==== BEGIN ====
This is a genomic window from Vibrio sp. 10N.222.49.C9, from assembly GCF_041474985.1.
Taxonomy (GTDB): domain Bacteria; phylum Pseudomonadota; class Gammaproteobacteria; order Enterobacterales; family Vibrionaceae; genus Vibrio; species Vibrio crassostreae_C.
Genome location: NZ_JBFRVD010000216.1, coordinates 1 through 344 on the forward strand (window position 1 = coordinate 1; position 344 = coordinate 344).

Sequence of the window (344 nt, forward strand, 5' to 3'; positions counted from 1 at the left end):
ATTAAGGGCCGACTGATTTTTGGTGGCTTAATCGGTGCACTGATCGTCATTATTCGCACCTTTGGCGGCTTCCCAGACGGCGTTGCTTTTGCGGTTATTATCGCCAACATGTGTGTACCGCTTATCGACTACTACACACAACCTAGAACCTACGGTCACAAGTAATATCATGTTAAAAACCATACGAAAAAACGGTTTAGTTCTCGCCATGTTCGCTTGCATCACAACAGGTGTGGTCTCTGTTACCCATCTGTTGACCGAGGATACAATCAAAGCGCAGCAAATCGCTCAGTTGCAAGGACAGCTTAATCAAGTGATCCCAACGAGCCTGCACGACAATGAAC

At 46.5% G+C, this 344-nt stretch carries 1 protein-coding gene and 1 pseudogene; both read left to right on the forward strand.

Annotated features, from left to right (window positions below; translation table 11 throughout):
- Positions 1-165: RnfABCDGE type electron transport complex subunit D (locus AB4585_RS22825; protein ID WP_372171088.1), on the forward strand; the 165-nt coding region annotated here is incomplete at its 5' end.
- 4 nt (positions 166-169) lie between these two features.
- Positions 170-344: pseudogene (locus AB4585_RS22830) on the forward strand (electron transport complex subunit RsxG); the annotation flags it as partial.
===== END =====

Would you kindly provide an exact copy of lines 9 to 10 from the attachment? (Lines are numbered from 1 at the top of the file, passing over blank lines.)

- 4 nt (positions 166-169) lie between these two features.
- Positions 170-344: pseudogene (locus AB4585_RS22830) on the forward strand (electron transport complex subunit RsxG); the annotation flags it as partial.